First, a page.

A tone select switch process of FIG. 17, a channel select switch process of FIG. 18 and a keyboard process of FIG. 19 in the second embodiment are different from the corresponding ones of the first embodiment. FIG. 20 illustrates a transition of data in predetermined areas of the RAM in the second embodiment.

In the tone select switch process of FIG. 17, it is determined whether the tone switch is turned on (step N1). If otherwise, this process is terminated. If it is, the tone data (tone number) is stored in the register TONE (step N2). It is then determined whether the MF is 1 (step N3). If the MF is 0 (general performance mode), the sound source creates tone change data based on tone data in the TONE and data in the channel (0) specified for generation of a musical sound by the keyboard, and stores it in the output buffer (step N4).

For example, as shown in FIG. 20A, when a tone select switch “organ” is turned on in a state where (1) the MF is 0, (2) tone data in the TONE is “piano”, and (3) tone data in the MEMs (1)-(3) are “guitar”, “flute” and “sax”, respectively, the tone data in the TONE is changed from “piano” to “organ”, as shown in FIG. 20B. In this case, the tone data in the MEMs (1)-(3) are not changed. After the processing in step N4, this process is terminated.

When the MF is 1 (pattern create mode), tone change data is created based on channel data in the CURRENT and tone data in the TONE, and stored in the output buffer (step N5) The tone data in the TONE is stored in the MEM (CURRENT, 0) area corresponding to the specified current channel (step N6).

For example as shown in FIG. 20C, when a tone select switch “organ” is turned on in a state where (1) the MF is 1, (2) tone data in the TONE is “piano”, (3) the current channel is 1, and (4) tone data in the MEMs (1)-(3) are “guitar”, “flute” and “sax”, respectively, the tone data in the TONE is changed from “piano” to “organ”, and tone data in the MEM (1) corresponding to the current channel is changed from “guitar” to “organ”. After the processing in step N6, this process is terminated.

FIG. 18 shows the channel select switch press. In this process, the pointer n which specifies a channel is set to 1 (step P1), and n is incremented sequentially while the following looping process is repeated.

That is, it is determined whether a channel (n) switch is turned on (step P2). If it is, it is then determined whether the MF is 1 (step P3). If the MF is 0, the channel flag CHF (n) is inverted (step P4). When the CHF (n) is inverted to 1, the channel (n) becomes a musical sound generate channel. When the CHF (n) is inverted to 0, the channel (n) becomes a mute channel.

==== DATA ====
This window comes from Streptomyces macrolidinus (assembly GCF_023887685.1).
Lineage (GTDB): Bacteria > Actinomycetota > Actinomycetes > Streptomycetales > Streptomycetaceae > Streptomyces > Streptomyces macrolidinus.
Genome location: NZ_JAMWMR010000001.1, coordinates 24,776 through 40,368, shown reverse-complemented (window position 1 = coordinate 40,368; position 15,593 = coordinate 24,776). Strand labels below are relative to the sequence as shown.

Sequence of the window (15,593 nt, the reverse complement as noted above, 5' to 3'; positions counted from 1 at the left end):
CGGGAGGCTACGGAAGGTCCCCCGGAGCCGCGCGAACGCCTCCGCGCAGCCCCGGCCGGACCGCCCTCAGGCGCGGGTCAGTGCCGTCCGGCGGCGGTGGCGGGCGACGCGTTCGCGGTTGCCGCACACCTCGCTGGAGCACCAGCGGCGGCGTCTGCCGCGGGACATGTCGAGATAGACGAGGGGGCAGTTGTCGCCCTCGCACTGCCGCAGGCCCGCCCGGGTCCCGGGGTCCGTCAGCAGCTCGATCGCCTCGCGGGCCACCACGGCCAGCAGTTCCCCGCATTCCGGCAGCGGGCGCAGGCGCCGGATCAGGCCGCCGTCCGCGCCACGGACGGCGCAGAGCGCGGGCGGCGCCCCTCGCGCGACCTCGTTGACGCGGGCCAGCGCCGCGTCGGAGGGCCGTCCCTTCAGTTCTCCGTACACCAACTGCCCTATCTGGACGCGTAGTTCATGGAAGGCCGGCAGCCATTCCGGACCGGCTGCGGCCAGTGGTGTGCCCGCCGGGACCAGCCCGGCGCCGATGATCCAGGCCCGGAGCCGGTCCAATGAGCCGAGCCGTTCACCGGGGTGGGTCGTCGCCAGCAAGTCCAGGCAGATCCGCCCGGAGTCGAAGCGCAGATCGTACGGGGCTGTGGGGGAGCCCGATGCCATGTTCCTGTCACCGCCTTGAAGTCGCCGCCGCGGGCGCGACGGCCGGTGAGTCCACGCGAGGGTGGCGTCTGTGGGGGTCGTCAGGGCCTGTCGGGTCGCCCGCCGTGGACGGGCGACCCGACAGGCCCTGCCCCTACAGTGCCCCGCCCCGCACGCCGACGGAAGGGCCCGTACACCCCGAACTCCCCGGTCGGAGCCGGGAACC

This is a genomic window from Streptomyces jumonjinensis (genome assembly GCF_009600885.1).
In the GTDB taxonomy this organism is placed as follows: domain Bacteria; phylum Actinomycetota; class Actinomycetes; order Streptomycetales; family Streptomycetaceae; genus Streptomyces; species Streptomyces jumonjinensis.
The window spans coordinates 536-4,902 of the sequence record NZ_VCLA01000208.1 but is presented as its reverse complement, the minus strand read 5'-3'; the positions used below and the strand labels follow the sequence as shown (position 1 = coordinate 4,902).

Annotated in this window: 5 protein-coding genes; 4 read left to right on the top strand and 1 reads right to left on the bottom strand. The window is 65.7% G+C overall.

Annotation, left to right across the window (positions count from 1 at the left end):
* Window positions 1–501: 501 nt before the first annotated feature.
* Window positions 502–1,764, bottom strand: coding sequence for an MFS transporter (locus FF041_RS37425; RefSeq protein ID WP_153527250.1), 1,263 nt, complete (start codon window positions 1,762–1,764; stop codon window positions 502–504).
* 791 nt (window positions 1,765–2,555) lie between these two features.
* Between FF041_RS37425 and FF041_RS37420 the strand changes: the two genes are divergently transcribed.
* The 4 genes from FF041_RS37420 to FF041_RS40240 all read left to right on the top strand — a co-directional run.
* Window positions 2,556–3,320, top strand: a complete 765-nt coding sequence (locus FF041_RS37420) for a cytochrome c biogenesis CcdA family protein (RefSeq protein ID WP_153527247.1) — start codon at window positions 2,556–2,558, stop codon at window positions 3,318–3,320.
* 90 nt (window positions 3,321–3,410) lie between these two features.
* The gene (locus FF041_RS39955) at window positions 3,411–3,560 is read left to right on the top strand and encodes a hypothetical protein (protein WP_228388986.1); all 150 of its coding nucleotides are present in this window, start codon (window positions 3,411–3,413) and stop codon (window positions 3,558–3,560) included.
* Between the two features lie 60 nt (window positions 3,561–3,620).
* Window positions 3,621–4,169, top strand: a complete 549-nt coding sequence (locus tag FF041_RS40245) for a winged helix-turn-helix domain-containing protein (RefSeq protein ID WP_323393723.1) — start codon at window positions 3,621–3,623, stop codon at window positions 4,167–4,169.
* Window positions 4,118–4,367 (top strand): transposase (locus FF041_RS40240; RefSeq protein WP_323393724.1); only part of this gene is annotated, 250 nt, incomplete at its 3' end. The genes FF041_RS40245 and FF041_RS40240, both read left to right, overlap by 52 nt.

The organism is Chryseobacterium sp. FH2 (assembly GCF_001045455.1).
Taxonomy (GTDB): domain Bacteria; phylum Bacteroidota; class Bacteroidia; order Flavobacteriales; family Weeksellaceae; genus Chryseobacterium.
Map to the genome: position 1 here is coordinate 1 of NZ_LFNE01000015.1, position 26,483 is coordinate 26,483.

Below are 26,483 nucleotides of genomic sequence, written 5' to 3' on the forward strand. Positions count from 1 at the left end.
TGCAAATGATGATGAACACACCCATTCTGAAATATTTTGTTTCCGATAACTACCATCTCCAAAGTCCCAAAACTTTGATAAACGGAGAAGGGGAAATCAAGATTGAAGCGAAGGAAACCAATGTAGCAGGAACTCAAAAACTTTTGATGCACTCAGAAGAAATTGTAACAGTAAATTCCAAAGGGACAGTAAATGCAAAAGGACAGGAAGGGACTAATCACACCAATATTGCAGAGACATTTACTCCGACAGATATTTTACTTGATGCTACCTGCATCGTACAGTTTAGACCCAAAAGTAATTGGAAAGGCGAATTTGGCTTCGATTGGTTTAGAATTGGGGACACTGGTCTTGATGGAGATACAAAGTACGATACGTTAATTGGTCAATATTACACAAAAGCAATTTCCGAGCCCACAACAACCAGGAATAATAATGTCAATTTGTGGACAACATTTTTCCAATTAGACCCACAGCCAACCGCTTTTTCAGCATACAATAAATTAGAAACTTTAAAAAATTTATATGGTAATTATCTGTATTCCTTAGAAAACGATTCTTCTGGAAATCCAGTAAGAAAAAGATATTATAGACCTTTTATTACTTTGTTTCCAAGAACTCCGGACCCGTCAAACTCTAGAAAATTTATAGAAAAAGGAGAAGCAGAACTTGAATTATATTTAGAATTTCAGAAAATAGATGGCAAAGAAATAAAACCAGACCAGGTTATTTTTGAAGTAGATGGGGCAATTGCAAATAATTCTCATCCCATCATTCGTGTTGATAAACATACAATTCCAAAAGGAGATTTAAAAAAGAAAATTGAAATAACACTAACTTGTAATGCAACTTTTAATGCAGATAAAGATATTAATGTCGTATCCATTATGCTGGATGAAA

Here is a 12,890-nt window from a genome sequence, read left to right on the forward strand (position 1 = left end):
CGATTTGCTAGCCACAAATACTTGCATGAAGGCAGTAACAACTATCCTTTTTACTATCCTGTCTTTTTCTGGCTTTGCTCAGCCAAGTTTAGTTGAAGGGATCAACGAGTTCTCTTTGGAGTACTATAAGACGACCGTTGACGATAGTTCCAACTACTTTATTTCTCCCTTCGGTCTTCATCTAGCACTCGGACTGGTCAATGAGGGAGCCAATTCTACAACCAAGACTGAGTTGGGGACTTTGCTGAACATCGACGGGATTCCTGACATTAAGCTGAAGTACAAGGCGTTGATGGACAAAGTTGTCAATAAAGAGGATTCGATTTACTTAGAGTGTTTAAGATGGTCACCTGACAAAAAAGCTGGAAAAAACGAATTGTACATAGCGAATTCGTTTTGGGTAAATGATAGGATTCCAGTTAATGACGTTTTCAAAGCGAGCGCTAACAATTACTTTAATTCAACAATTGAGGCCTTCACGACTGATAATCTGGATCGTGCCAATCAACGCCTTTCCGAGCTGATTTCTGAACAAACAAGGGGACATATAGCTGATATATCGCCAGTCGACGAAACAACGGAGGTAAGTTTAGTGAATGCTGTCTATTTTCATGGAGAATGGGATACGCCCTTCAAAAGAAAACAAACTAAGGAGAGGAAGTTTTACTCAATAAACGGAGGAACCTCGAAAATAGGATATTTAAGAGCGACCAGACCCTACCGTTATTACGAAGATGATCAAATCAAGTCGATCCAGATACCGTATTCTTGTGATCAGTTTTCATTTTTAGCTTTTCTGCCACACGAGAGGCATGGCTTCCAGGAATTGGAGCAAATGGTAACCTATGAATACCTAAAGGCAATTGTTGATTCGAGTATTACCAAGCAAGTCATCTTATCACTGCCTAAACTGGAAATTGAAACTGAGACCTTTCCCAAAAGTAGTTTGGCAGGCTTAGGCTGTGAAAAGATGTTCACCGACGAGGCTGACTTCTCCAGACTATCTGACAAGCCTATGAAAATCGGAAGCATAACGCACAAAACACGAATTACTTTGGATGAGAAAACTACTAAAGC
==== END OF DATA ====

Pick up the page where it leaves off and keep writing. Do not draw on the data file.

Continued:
When the MF is 1 in step P3, the CHF (n) is set to 1 (step P5) and the register CURRENT which indicates a current channel is set to n (step P6). CHFs other than the CHF (n) are set to 0 (step P7).

Data in the MEM (CURRENT, 0) corresponding to the current channel is then stored in the TONE (step P8). Then, the sound source creates tone change data based on tone data in the TONE and data in the channel (n) specified for generation of a musical sound by the current channel for accompaniment data and stores it in the output buffer (step P9). Then or when the channel (n) switch is not turned on in step P2 or when the CHF (n) is inverted in step P4, n is incremented (step P10). It is then determined whether n has exceeded the maximum value N (step P11). If otherwise, the control passes to step P2, where required ones of the above steps P2-P11 are repeated. When n has exceeded N, this process is terminated.

When, for example, as shown in FIG. 20D, a channel select switch “2” is turned on in a state where (1) the MF is 1, (2) tone data in the TONE is “organ”, and (3) tone data in the MEMs (1)-(3) are “organ”, “flute” and “sax”, respectively, the tone data in the TONE is changed from “organ” to “flute” as shown in FIG. 20E. In this case, when a performance is given on the keyboard, a corresponding melody is generated in the “flute” tone from the channel (2). Further, when a channel select switch “3” is turned on in the state of FIG. 20E, the tone data in the TONE is changed from “flute” to “sax”, as shown in FIG. 20F. In this case, when the keyboard performance generates a musical sound in a “sax” tone from the channel (3).

FIG. 19 is a flowchart of the keyboard process. First, the keys are scanned (step Q1) and it is determined whether there is a change in the key status (step Q2). If otherwise, this process is terminated. If there is or if a key is depressed, its key number or pitch data is stored in the register NOTE (step Q3), and velocity data is stored in the rester VELOCITY (step Q4). It is then determined whether the MF is “1” (step Q5).

When the MF is 0 (general performance mode), note-on data is created based on data in the channel (0) for generation of a musical sound by the keyboard, pitch data in the NOTE, and data in the VELOCITY, and then stored in the output buffer (step Q6). When the MF is 1 (pattern create mode), note-on data is created based on data in the current channel for pattern creation, pitch data in the NOTE, and velocity data in the VELOCITY, and stored in the output buffer (step Q7).